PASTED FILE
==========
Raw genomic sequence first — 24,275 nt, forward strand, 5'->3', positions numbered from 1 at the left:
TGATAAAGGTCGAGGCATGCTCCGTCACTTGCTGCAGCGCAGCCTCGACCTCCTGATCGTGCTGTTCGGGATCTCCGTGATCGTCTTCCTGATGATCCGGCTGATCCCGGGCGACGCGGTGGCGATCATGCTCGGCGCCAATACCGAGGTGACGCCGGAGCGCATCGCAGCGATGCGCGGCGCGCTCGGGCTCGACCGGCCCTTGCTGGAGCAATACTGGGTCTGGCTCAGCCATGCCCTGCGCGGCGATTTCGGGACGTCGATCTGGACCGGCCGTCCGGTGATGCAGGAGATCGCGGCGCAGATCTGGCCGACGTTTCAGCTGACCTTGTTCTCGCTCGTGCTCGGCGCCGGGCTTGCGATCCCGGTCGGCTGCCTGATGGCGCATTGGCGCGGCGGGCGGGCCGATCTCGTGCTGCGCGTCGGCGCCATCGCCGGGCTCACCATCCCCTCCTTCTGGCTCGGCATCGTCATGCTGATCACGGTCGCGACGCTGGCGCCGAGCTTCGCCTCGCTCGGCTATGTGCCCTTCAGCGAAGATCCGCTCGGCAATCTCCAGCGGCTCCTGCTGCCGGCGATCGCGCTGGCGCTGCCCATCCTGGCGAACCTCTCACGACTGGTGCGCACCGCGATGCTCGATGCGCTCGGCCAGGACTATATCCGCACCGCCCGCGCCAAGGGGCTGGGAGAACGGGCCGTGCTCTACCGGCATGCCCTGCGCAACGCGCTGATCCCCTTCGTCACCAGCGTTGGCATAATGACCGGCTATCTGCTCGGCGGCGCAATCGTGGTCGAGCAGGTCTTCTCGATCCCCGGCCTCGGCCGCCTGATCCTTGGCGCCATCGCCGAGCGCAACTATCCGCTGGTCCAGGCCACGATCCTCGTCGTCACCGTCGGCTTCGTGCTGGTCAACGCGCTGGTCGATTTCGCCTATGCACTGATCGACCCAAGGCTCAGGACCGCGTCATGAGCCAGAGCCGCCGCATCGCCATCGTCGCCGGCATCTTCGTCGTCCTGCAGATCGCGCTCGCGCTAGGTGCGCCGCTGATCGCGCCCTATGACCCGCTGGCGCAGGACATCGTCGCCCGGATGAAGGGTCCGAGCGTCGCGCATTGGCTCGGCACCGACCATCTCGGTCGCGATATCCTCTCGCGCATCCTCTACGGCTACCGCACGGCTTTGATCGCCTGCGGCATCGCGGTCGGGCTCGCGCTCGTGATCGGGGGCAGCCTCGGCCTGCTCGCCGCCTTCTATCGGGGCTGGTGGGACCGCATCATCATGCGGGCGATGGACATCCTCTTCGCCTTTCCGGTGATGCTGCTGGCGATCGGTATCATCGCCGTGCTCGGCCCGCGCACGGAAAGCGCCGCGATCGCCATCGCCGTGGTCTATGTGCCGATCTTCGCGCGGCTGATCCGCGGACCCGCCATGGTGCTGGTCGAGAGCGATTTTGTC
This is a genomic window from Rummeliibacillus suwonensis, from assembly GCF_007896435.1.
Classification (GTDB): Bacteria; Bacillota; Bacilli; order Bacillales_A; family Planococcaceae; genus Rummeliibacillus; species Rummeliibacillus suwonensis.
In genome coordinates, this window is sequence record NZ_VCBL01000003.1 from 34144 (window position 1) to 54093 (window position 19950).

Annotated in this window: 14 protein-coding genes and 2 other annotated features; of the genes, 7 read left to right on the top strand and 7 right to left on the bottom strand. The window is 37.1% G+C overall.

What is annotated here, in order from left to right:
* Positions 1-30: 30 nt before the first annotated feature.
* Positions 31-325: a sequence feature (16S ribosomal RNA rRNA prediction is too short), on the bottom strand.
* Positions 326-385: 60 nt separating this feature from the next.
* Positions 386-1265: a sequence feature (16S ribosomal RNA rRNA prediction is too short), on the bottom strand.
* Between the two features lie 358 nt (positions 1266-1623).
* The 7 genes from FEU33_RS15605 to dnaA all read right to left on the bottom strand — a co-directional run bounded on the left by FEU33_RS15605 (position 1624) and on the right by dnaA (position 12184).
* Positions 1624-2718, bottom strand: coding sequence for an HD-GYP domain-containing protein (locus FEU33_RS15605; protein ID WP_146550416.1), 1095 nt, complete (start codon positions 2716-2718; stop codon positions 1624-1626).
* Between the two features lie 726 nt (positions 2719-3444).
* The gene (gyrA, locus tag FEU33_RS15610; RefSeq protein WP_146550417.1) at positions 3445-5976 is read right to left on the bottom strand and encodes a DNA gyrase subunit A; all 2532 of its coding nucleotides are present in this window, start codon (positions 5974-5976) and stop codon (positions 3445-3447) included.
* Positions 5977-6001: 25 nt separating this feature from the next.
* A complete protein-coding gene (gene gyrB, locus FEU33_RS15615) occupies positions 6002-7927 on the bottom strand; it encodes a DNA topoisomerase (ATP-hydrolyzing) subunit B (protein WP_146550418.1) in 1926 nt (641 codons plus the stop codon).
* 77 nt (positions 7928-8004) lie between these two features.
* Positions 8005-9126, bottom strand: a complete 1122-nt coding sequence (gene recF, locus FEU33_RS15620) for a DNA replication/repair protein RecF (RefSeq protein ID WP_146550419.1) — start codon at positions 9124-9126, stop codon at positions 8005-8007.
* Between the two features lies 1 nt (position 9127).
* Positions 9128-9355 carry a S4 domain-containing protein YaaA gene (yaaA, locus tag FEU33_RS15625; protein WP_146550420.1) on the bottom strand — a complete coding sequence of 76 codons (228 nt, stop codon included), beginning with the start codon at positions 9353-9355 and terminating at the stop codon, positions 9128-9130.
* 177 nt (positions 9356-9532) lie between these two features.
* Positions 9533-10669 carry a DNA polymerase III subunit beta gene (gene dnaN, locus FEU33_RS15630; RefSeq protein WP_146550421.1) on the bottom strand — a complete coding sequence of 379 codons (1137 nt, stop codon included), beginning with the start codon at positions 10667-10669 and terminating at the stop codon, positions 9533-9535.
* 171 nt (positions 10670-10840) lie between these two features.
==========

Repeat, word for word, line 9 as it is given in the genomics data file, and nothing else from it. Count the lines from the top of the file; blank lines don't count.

* Positions 31-325: a sequence feature (16S ribosomal RNA rRNA prediction is too short), on the bottom strand.